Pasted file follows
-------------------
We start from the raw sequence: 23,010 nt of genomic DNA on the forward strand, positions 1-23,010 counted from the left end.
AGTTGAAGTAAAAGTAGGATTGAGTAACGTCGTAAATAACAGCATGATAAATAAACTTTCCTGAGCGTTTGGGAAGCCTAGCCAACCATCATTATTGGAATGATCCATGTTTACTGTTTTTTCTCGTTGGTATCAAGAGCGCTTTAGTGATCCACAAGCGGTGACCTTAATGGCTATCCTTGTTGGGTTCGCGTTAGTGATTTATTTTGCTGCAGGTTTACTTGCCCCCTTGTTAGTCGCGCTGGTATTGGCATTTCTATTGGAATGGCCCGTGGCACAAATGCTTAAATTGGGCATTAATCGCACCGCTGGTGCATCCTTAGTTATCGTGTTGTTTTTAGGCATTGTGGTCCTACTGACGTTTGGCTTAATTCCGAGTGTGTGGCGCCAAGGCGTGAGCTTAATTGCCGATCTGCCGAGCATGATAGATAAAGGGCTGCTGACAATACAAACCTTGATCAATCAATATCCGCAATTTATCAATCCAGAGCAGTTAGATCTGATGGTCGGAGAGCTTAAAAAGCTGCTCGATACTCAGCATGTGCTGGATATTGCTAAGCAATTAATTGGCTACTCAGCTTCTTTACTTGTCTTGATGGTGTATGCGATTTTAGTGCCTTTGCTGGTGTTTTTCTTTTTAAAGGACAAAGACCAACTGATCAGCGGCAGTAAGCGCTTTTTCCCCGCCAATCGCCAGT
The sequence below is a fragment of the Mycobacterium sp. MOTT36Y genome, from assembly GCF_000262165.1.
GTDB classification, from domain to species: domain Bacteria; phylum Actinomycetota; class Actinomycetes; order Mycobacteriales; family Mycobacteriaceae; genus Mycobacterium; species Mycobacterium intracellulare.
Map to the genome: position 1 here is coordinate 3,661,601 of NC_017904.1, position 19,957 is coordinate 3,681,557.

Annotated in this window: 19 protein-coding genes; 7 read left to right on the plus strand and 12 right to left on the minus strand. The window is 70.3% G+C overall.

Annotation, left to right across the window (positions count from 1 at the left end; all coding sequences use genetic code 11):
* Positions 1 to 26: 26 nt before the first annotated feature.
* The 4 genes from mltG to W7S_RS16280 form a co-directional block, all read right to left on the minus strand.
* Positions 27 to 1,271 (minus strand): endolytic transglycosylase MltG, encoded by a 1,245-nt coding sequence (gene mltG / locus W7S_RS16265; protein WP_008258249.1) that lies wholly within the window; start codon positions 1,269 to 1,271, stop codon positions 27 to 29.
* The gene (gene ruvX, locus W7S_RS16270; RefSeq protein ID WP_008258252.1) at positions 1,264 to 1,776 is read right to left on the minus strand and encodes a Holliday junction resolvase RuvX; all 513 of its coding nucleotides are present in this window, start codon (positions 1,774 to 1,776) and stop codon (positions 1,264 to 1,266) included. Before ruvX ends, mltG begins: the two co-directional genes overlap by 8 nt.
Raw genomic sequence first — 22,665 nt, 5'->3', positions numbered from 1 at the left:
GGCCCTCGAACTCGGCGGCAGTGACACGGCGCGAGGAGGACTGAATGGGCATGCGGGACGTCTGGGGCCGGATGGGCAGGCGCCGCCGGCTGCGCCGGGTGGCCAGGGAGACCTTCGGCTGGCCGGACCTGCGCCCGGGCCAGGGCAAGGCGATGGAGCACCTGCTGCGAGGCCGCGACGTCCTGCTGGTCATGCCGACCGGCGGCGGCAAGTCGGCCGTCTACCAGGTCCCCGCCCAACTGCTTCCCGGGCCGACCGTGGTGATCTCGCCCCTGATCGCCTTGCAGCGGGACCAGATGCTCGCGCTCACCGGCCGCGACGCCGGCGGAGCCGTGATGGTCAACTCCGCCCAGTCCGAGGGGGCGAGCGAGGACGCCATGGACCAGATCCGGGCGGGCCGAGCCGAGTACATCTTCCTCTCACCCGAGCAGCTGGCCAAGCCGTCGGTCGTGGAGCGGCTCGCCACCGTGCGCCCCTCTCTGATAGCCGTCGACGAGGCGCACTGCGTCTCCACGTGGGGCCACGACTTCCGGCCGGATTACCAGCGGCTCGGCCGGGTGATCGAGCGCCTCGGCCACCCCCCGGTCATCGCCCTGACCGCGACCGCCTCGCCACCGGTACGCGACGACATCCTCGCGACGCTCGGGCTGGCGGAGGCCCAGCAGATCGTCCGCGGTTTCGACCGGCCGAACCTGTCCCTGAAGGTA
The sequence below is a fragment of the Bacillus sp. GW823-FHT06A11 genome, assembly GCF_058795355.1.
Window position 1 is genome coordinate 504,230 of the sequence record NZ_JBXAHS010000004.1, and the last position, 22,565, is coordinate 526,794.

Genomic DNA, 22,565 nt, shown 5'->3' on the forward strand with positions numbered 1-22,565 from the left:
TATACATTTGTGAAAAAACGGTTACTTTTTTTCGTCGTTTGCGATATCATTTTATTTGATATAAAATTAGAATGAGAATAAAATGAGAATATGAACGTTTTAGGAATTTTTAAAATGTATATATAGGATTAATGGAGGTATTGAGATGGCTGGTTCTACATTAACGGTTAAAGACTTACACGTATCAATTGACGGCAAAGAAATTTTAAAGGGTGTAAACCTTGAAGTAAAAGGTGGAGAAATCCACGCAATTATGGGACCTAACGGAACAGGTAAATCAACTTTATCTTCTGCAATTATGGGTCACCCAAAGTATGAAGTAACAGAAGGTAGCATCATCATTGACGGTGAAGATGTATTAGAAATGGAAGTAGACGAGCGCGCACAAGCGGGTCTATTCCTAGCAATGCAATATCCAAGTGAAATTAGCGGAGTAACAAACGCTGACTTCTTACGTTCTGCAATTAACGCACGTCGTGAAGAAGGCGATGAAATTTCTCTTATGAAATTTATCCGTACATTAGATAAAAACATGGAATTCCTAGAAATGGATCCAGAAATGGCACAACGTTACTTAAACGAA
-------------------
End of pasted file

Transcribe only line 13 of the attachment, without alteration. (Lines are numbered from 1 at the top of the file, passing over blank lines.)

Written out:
GGCCCTCGAACTCGGCGGCAGTGACACGGCGCGAGGAGGACTGAATGGGCATGCGGGACGTCTGGGGCCGGATGGGCAGGCGCCGCCGGCTGCGCCGGGTGGCCAGGGAGACCTTCGGCTGGCCGGACCTGCGCCCGGGCCAGGGCAAGGCGATGGAGCACCTGCTGCGAGGCCGCGACGTCCTGCTGGTCATGCCGACCGGCGGCGGCAAGTCGGCCGTCTACCAGGTCCCCGCCCAACTGCTTCCCGGGCCGACCGTGGTGATCTCGCCCCTGATCGCCTTGCAGCGGGACCAGATGCTCGCGCTCACCGGCCGCGACGCCGGCGGAGCCGTGATGGTCAACTCCGCCCAGTCCGAGGGGGCGAGCGAGGACGCCATGGACCAGATCCGGGCGGGCCGAGCCGAGTACATCTTCCTCTCACCCGAGCAGCTGGCCAAGCCGTCGGTCGTGGAGCGGCTCGCCACCGTGCGCCCCTCTCTGATAGCCGTCGACGAGGCGCACTGCGTCTCCACGTGGGGCCACGACTTCCGGCCGGATTACCAGCGGCTCGGCCGGGTGATCGAGCGCCTCGGCCACCCCCCGGTCATCGCCCTGACCGCGACCGCCTCGCCACCGGTACGCGACGACATCCTCGCGACGCTCGGGCTGGCGGAGGCCCAGCAGATCGTCCGCGGTTTCGACCGGCCGAACCTGTCCCTGAAGGTA